gnat [nat] ExamplesWord Origin See more synonyms for gnat on noun

  1. any of certain small flies, especially the biting gnats or punkies of the family Ceratopogonidae, the midges of the family Chironomidae, and the black flies of the family Simuliidae.
  2. British. mosquito.


  1. strain at a gnat and swallow a camel, to fuss about trifles while ignoring more serious matters.

Origin of gnat before 900; Middle English; Old English gnæt(t); cognate with German (dial.) Gnatze Related formsgnat·like, adjective Related Words for gnat tick, vermin, pest, mite, bee, butterfly, gnat, dragonfly, moth, grasshopper, spider, cockroach, termite, ant, mosquito, beetle, flea, aphid, ladybug, fly Examples from the Web for gnat Contemporary Examples of gnat

  • Some kind of fly, gnit, gnat, tick or flea of some kind…the desert kind.

    Marine First Lieutenant Nathan Krissoff’s Last Letters Home From Iraq

    Matt Pottinger

    May 26, 2013

  • Historical Examples of gnat

  • He walked round them the first time, but there was no sign of the gnat.

    Cossack Fairy Tales and Folk Tales


  • The charming creatures will neither strain at a camel nor swallow a gnat.

    Notes on Life and Letters

    Joseph Conrad

  • The Gnat lay in the roadstead off Rathmullan, beyond reach that night.


    Talbot Baines Reed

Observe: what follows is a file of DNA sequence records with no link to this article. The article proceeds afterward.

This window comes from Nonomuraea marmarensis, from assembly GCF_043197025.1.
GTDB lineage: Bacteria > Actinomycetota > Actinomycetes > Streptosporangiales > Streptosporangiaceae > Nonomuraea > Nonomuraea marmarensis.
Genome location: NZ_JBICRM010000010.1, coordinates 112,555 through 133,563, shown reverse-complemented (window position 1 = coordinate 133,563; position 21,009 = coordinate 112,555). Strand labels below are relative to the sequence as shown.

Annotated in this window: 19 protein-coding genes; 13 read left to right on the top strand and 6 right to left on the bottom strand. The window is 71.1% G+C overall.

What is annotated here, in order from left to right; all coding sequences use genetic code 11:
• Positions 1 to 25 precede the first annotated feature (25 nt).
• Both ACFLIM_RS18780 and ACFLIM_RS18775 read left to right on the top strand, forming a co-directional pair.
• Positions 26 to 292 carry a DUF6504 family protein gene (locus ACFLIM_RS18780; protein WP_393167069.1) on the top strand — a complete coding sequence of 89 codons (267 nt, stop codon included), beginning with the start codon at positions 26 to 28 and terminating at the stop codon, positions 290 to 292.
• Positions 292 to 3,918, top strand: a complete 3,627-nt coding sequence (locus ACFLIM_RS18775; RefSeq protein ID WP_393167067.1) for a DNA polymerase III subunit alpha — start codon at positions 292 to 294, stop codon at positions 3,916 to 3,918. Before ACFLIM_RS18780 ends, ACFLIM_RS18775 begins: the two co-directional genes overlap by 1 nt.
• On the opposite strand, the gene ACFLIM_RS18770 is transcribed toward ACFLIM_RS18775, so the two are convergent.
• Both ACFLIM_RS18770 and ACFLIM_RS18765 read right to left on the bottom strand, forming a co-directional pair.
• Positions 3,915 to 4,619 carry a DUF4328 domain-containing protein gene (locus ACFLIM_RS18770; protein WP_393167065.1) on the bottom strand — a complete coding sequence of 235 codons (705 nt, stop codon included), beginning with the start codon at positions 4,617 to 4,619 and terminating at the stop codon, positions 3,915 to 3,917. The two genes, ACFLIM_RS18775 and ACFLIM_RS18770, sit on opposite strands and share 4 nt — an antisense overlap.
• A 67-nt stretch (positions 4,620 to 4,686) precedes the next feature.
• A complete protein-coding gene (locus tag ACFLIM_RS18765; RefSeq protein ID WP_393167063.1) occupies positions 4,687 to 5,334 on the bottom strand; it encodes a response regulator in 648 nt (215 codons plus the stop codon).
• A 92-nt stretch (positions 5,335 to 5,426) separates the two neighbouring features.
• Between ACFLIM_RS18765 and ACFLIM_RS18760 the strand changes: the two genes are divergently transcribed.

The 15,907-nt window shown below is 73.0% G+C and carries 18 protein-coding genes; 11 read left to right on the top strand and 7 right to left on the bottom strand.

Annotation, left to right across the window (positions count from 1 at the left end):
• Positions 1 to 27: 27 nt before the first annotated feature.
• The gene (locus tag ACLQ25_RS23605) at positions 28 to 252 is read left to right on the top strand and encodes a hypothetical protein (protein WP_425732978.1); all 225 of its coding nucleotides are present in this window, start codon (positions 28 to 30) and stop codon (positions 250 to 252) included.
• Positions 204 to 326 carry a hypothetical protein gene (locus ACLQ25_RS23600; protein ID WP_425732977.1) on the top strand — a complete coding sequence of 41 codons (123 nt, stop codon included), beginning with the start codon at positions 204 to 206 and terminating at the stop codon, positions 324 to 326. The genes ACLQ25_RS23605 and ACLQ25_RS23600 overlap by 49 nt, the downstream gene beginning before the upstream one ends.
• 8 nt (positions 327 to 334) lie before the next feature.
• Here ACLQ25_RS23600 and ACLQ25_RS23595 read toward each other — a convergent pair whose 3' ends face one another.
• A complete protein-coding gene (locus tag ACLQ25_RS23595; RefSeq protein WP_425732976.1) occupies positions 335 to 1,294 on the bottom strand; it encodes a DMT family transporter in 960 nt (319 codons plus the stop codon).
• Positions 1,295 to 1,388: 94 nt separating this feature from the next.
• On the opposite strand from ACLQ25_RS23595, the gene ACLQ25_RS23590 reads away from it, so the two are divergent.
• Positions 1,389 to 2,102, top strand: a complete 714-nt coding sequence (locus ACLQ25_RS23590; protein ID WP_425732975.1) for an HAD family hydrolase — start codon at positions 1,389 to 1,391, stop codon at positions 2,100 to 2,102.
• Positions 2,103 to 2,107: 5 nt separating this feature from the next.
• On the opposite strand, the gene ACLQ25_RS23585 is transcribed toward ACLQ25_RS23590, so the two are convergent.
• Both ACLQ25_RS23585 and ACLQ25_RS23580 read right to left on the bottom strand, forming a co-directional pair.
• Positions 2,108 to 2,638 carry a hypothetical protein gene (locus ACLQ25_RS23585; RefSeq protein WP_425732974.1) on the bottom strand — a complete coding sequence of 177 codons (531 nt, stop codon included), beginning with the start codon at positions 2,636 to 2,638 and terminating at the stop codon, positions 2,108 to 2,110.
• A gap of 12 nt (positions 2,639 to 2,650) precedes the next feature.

• I would shelter there till daylight summoned me to my post of duty on the Gnat.


    Talbot Baines Reed

  • But this would be straining at a gnat, and swallowing a camel.

    The Journal of Negro History, Volume 3, 1918


  • British Dictionary definitions for gnat gnat noun

    1. any of various small fragile biting dipterous insects of the suborder Nematocera, esp Culex pipiens (common gnat), which abounds near stagnant water

    Derived Formsgnatlike, adjectiveWord Origin for gnat Old English gnætt; related to Middle High German gnaz scurf, German dialect Gnitze gnat Word Origin and History for gnat n.

    Old English gnætt “gnat, midge, mosquito,” earlier gneat, used of various small, flying insects, from Proto-Germanic *gnattaz (cf. Low German gnatte, German Gnitze); perhaps literally “biting insect” and related to gnaw.

    The gnatte is a litil fflye, and hatte culex..he soukeþ blood and haþ in his mouþ a pipe, as hit were a pricke..And is a-countid a-mong volatiles..and greueþ slepinge men wiþ noyse & wiþ bytinge and wakeþ hem of here reste. [John of Trevisa, transl. of Bartholomew de Glanville’s “De proprietatibus rerum,” 1398] gnat in Medicine gnat [năt] n.

    1. Any of various small, biting, two-winged flies, such as a biting midge or black fly.

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